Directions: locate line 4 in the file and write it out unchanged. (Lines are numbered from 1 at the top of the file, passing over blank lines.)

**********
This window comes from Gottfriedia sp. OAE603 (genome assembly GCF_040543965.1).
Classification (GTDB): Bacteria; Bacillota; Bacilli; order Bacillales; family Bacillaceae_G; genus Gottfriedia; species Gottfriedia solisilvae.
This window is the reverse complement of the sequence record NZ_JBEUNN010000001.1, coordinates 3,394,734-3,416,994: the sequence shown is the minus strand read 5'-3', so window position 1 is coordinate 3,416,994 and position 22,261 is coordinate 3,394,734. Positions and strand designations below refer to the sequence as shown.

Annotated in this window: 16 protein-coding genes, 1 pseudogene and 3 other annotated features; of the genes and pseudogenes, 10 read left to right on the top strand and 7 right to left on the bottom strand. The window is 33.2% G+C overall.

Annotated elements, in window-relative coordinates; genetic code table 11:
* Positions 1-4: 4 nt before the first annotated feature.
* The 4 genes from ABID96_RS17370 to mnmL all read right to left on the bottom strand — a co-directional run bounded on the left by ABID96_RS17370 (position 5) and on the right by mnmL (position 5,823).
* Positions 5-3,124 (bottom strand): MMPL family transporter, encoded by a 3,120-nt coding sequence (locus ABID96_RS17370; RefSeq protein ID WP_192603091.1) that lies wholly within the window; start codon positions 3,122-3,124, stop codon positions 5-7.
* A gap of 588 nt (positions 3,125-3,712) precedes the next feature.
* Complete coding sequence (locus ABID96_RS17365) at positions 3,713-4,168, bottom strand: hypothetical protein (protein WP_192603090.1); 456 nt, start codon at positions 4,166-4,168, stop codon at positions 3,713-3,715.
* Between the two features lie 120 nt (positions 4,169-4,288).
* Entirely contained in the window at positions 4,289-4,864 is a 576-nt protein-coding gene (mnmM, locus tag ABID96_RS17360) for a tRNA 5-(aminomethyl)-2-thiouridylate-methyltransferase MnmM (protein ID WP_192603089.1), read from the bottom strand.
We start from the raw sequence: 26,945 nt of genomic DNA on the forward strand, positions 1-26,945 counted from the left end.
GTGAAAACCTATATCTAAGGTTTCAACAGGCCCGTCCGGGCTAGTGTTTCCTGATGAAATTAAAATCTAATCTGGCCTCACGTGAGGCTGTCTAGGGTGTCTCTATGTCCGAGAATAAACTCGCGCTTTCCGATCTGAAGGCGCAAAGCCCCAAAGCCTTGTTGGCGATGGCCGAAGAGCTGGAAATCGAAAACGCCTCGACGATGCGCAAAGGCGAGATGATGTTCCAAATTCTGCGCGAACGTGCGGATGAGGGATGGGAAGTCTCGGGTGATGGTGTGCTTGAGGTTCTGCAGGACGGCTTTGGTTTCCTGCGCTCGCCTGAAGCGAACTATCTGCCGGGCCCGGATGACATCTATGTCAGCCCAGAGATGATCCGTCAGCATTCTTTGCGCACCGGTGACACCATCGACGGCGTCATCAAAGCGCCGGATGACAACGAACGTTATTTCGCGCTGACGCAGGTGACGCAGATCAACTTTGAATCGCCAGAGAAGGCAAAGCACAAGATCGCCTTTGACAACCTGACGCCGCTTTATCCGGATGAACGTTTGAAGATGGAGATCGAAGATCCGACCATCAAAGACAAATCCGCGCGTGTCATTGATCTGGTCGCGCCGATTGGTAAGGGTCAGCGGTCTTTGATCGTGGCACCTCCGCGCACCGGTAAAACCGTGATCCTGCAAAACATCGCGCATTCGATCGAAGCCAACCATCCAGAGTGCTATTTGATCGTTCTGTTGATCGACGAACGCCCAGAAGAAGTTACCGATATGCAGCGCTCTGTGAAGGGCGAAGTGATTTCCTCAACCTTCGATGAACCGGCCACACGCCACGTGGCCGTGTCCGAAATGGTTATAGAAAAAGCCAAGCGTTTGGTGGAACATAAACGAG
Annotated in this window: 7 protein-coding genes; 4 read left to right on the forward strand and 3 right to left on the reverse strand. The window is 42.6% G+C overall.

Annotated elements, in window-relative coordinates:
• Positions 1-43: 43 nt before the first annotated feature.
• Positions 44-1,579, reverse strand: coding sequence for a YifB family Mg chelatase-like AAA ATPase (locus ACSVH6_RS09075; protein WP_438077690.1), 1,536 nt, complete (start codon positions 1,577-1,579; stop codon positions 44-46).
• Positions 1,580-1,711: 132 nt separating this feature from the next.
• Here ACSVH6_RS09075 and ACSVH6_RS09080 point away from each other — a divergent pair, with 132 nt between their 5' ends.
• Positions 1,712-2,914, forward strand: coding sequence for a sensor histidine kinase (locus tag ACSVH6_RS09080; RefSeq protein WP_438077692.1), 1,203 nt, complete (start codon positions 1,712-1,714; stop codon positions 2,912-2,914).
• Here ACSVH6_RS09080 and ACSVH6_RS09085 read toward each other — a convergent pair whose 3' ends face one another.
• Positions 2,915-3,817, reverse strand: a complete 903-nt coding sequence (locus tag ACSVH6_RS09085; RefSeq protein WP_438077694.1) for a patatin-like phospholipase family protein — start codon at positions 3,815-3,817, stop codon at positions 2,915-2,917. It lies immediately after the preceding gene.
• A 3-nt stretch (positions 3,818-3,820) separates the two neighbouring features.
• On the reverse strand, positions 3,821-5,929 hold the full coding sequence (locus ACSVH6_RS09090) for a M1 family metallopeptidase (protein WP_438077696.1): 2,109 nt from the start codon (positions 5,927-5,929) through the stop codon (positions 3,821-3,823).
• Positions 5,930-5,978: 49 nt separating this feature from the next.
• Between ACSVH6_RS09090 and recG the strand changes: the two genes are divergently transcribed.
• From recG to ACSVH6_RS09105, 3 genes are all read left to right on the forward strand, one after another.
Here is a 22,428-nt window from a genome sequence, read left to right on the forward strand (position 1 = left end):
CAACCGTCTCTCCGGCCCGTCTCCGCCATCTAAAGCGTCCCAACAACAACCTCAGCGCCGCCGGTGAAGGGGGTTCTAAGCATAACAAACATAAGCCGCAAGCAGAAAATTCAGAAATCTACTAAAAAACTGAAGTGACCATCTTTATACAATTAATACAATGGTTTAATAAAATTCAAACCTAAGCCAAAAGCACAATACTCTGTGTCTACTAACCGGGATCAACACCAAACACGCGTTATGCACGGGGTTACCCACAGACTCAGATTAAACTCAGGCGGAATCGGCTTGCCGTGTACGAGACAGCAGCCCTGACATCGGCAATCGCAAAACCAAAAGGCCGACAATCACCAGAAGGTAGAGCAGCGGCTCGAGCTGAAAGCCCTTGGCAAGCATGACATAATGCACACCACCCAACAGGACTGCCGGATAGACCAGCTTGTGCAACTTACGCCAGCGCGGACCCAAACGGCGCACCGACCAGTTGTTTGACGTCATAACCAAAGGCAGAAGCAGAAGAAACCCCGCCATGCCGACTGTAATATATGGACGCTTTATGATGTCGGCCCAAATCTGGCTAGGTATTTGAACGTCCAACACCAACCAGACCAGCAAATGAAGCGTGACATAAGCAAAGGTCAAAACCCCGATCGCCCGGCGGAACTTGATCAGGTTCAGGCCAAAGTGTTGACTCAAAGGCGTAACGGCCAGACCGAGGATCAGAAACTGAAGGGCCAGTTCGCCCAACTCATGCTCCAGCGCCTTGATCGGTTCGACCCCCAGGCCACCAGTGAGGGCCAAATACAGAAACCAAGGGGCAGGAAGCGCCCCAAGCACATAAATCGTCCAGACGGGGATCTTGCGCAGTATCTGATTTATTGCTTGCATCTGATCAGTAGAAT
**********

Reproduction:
Annotated in this window: 16 protein-coding genes, 1 pseudogene and 3 other annotated features; of the genes and pseudogenes, 10 read left to right on the top strand and 7 right to left on the bottom strand. The window is 33.2% G+C overall.